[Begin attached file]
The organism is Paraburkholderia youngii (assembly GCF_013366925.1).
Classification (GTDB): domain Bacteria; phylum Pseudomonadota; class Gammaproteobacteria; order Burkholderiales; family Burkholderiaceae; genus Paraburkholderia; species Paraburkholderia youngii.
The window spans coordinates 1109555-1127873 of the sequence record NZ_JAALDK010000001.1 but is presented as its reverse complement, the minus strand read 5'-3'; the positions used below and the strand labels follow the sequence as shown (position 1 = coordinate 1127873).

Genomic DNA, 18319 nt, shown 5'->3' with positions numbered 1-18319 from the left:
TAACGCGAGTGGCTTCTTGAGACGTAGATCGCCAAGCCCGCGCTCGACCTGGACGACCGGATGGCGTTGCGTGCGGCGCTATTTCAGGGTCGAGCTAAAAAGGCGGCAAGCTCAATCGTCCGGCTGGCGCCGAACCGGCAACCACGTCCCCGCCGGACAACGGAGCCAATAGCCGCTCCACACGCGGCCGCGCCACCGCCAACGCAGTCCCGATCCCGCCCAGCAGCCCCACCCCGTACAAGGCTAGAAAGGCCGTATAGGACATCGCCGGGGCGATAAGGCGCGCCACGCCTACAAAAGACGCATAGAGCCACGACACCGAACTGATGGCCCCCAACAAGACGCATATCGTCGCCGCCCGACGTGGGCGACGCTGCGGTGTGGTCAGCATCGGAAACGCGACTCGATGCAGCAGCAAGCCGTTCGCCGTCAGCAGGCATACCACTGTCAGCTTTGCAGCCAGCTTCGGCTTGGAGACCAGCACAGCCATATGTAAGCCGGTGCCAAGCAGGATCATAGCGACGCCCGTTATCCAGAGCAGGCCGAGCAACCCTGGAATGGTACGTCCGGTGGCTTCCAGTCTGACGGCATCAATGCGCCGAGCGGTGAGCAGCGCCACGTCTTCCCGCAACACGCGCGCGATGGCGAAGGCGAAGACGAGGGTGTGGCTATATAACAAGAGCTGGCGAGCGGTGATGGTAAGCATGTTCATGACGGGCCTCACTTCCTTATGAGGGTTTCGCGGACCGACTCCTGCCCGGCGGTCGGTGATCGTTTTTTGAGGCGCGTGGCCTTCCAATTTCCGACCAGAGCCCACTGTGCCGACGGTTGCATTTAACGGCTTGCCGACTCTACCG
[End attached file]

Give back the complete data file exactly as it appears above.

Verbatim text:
The organism is Paraburkholderia youngii (assembly GCF_013366925.1).
Classification (GTDB): domain Bacteria; phylum Pseudomonadota; class Gammaproteobacteria; order Burkholderiales; family Burkholderiaceae; genus Paraburkholderia; species Paraburkholderia youngii.
The window spans coordinates 1109555-1127873 of the sequence record NZ_JAALDK010000001.1 but is presented as its reverse complement, the minus strand read 5'-3'; the positions used below and the strand labels follow the sequence as shown (position 1 = coordinate 1127873).

Genomic DNA, 18319 nt, shown 5'->3' with positions numbered 1-18319 from the left:
TAACGCGAGTGGCTTCTTGAGACGTAGATCGCCAAGCCCGCGCTCGACCTGGACGACCGGATGGCGTTGCGTGCGGCGCTATTTCAGGGTCGAGCTAAAAAGGCGGCAAGCTCAATCGTCCGGCTGGCGCCGAACCGGCAACCACGTCCCCGCCGGACAACGGAGCCAATAGCCGCTCCACACGCGGCCGCGCCACCGCCAACGCAGTCCCGATCCCGCCCAGCAGCCCCACCCCGTACAAGGCTAGAAAGGCCGTATAGGACATCGCCGGGGCGATAAGGCGCGCCACGCCTACAAAAGACGCATAGAGCCACGACACCGAACTGATGGCCCCCAACAAGACGCATATCGTCGCCGCCCGACGTGGGCGACGCTGCGGTGTGGTCAGCATCGGAAACGCGACTCGATGCAGCAGCAAGCCGTTCGCCGTCAGCAGGCATACCACTGTCAGCTTTGCAGCCAGCTTCGGCTTGGAGACCAGCACAGCCATATGTAAGCCGGTGCCAAGCAGGATCATAGCGACGCCCGTTATCCAGAGCAGGCCGAGCAACCCTGGAATGGTACGTCCGGTGGCTTCCAGTCTGACGGCATCAATGCGCCGAGCGGTGAGCAGCGCCACGTCTTCCCGCAACACGCGCGCGATGGCGAAGGCGAAGACGAGGGTGTGGCTATATAACAAGAGCTGGCGAGCGGTGATGGTAAGCATGTTCATGACGGGCCTCACTTCCTTATGAGGGTTTCGCGGACCGACTCCTGCCCGGCGGTCGGTGATCGTTTTTTGAGGCGCGTGGCCTTCCAATTTCCGACCAGAGCCCACTGTGCCGACGGTTGCATTTAACGGCTTGCCGACTCTACCG